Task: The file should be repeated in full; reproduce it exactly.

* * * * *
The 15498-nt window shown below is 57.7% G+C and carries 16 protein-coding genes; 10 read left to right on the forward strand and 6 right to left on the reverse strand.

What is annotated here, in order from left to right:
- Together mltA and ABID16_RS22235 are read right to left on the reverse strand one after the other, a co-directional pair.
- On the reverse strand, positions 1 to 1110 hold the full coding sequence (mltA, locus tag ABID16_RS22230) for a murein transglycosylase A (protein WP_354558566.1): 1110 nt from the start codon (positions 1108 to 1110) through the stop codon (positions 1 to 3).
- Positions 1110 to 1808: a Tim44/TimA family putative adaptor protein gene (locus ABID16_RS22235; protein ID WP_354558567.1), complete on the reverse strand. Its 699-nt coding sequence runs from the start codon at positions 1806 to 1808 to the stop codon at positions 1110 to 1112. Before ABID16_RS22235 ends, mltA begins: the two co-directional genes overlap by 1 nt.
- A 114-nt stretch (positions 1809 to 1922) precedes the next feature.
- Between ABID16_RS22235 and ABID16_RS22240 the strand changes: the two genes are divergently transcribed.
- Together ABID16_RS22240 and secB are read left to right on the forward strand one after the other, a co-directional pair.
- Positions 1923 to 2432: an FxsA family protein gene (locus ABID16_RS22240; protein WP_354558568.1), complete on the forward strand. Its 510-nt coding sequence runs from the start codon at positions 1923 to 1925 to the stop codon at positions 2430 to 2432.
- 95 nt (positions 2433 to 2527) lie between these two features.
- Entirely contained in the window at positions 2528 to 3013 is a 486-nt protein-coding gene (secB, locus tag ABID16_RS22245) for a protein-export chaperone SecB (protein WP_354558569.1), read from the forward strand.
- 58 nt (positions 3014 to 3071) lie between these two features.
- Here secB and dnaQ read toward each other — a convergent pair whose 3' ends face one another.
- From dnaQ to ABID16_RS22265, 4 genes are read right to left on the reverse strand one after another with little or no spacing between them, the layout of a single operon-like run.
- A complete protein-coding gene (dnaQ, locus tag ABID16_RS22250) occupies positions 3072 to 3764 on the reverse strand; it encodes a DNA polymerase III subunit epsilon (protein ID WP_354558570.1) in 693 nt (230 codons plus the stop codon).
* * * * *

The 15498-nt window shown below is 57.7% G+C and carries 16 protein-coding genes; 10 read left to right on the forward strand and 6 right to left on the reverse strand.

What is annotated here, in order from left to right:
- Together mltA and ABID16_RS22235 are read right to left on the reverse strand one after the other, a co-directional pair.
- On the reverse strand, positions 1 to 1110 hold the full coding sequence (mltA, locus tag ABID16_RS22230) for a murein transglycosylase A (protein WP_354558566.1): 1110 nt from the start codon (positions 1108 to 1110) through the stop codon (positions 1 to 3).
- Positions 1110 to 1808: a Tim44/TimA family putative adaptor protein gene (locus ABID16_RS22235; protein ID WP_354558567.1), complete on the reverse strand. Its 699-nt coding sequence runs from the start codon at positions 1806 to 1808 to the stop codon at positions 1110 to 1112. Before ABID16_RS22235 ends, mltA begins: the two co-directional genes overlap by 1 nt.
- A 114-nt stretch (positions 1809 to 1922) precedes the next feature.
- Between ABID16_RS22235 and ABID16_RS22240 the strand changes: the two genes are divergently transcribed.
- Together ABID16_RS22240 and secB are read left to right on the forward strand one after the other, a co-directional pair.
- Positions 1923 to 2432: an FxsA family protein gene (locus ABID16_RS22240; protein WP_354558568.1), complete on the forward strand. Its 510-nt coding sequence runs from the start codon at positions 1923 to 1925 to the stop codon at positions 2430 to 2432.
- 95 nt (positions 2433 to 2527) lie between these two features.
- Entirely contained in the window at positions 2528 to 3013 is a 486-nt protein-coding gene (secB, locus tag ABID16_RS22245) for a protein-export chaperone SecB (protein WP_354558569.1), read from the forward strand.
- 58 nt (positions 3014 to 3071) lie between these two features.
- Here secB and dnaQ read toward each other — a convergent pair whose 3' ends face one another.
- From dnaQ to ABID16_RS22265, 4 genes are read right to left on the reverse strand one after another with little or no spacing between them, the layout of a single operon-like run.
- A complete protein-coding gene (dnaQ, locus tag ABID16_RS22250) occupies positions 3072 to 3764 on the reverse strand; it encodes a DNA polymerase III subunit epsilon (protein ID WP_354558570.1) in 693 nt (230 codons plus the stop codon).